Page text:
TAMPA — Maybe it wasn’t intentional, or maybe it was, but on the second night of the GOP convention, Republicans got to hear from the three men — Rob Portman, Tim Pawlenty, and Paul Ryan — who were finalists to become Mitt Romney’s vice presidential running mate. Judging from the audience’s response to Ryan’s speech Wednesday night, there was no question the delegates overwhelmingly believe Romney made the right choice.

Leaving the hall, Republicans offered reviews of Ryan’s speech that ranged from “fantastic” to “awe-inspiring.”  If any were underwhelmed, they didn’t show it.

Ryan’s 36-minute address did everything he needed to do: offer a devastating indictment of President Obama’s economic record, with a few memorable barbs about the president’s legendary self-importance; offer enough personal background so that viewers feel they know a little about Ryan; and most of all, convince voters that he and Mitt Romney will devote all their energy to jobs, the economy, and debt.

Ryan got it all done.  In an interconnected narrative of Obama’s failures, he started with the stimulus — the money was not only wasted, but borrowed and wasted, Ryan said — and moved on to that period in 2009 and 2010 when the country was desperate for the president to devote his full attention to job creation. Obama instead pushed an unpopular national health care bill through Congress.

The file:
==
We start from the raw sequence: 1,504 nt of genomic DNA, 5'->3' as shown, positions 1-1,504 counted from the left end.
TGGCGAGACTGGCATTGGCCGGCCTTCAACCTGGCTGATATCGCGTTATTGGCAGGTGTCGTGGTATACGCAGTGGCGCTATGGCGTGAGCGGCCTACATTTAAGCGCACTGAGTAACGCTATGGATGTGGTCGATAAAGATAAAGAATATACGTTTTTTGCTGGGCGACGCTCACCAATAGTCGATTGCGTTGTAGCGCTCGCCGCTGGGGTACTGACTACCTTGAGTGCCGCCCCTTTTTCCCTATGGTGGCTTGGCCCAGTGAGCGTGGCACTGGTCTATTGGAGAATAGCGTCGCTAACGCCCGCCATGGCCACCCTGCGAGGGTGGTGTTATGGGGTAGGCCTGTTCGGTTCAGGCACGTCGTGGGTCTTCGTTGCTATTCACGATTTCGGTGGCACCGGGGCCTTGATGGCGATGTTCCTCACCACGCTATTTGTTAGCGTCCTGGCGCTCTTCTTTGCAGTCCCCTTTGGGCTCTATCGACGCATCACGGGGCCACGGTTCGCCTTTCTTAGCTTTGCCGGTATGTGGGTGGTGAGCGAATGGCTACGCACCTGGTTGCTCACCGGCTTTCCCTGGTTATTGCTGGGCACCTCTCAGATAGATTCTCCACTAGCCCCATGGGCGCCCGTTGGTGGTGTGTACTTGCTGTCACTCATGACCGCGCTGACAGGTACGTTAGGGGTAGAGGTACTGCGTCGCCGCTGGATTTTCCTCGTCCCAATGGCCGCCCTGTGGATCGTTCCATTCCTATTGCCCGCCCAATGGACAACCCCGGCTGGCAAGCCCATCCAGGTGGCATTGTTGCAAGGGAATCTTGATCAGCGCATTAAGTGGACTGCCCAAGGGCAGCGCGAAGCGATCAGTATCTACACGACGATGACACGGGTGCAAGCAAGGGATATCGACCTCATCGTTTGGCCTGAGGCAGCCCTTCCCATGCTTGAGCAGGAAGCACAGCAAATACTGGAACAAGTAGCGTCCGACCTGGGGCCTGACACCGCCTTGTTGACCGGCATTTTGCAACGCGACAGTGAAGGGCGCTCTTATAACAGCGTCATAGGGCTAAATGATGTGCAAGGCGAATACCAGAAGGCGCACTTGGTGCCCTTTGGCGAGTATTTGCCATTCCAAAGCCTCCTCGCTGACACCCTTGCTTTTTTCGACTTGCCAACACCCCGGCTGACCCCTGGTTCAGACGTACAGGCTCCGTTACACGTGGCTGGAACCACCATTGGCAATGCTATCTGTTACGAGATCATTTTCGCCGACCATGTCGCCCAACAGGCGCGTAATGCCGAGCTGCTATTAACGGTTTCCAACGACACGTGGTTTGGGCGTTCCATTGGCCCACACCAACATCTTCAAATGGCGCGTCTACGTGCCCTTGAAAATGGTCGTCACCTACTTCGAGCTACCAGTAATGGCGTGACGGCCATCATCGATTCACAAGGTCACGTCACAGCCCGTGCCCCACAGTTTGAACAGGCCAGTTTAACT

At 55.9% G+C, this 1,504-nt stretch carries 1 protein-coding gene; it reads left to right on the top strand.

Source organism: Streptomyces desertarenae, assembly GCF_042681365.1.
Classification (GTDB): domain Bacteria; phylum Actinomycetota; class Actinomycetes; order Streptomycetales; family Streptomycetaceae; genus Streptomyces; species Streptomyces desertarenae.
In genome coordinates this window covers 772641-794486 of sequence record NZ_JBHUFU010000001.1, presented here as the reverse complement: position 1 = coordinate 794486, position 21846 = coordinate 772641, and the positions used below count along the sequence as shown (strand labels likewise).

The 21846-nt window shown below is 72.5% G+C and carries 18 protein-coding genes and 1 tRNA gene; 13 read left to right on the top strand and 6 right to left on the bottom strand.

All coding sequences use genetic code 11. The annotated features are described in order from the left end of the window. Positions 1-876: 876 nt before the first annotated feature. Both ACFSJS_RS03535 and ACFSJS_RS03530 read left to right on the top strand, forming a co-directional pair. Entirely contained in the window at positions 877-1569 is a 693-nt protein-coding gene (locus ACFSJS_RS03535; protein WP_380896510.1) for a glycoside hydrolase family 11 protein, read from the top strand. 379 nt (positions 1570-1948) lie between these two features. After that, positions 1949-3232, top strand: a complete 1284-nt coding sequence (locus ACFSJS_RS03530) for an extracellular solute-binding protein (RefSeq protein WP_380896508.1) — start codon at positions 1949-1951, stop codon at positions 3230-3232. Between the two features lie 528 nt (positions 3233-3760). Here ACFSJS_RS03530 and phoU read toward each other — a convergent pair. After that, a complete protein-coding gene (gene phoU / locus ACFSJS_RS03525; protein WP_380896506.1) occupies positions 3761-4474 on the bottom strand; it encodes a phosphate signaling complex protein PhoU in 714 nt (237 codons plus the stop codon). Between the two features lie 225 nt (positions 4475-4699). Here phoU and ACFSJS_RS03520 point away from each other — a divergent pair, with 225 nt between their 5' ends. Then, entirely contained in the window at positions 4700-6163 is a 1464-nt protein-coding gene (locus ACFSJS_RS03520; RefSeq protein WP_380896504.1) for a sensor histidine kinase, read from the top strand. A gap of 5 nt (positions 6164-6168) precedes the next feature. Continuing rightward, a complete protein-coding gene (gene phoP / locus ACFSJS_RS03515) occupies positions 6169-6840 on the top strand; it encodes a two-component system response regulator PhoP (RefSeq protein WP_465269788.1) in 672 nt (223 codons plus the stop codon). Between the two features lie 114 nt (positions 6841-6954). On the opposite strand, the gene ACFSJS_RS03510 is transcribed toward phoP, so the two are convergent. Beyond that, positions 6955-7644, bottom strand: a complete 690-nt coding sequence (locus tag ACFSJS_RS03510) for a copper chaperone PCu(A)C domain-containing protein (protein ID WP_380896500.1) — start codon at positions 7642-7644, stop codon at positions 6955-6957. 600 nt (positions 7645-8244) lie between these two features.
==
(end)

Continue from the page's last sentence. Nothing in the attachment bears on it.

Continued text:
Bringing up Obamacare moved Ryan to Medicare and what he called the “biggest, coldest power play” — Obama’s decision to take more than $700 billion out of Medicare to pay for Obamacare.  Once he broached the topic, Ryan not only did not avoid Medicare and entitlement reform — he spent five paragraphs pledging to tackle it head-on.

Ryan moved on to mock Obama’s tendency to confuse talking about something with actually doing something.  The president recently said he hasn’t done well enough telling his story to the American people.  “That’s the whole problem here?” Ryan asked incredulously. “Ladies and gentlemen, these past four years we have suffered no shortage of words in the White House.  What’s missing is leadership in the White House.”  The crowd loved it.

Ryan spent a lot of time talking about jobs and the economy, which countless polls show to be the voters’ number one concern.  And it was on that crucial issue that he uttered perhaps the most striking words of the night.  “College graduates should not have to live out their twenties in their childhood bedrooms, staring up at fading Obama posters and wondering when they can move out and get going with life,” Ryan said.  “Everyone who feels stuck in the Obama economy is right to focus on the here and now.  And I hope you understand this too, if you’re feeling left out or passed by: You have not failed, your leaders have failed you.”

Through it all, Ryan managed to avoid the problems of Chris Christie’s speech from the night before — too much talk of hard truths and painful choices.  Ryan’s message mostly steered clear of austerity and was more positive and reassuring, coming down to his much repeated line: “We can do this.”

In every speech, the politician who delivers it deserves the biggest share of credit or blame.  But one of the authors of Ryan’s speech, former Bush White House speechwriter Matthew Scully, was also the author of Sarah Palin’s vice presidential address at the 2008 Republican convention.  Regardless of what happened to Palin afterwards, that was a masterful speech.  And so was Ryan’s.  The Romney campaign is surely hoping that the star of the show, Mitt Romney himself, will do as well Thursday night.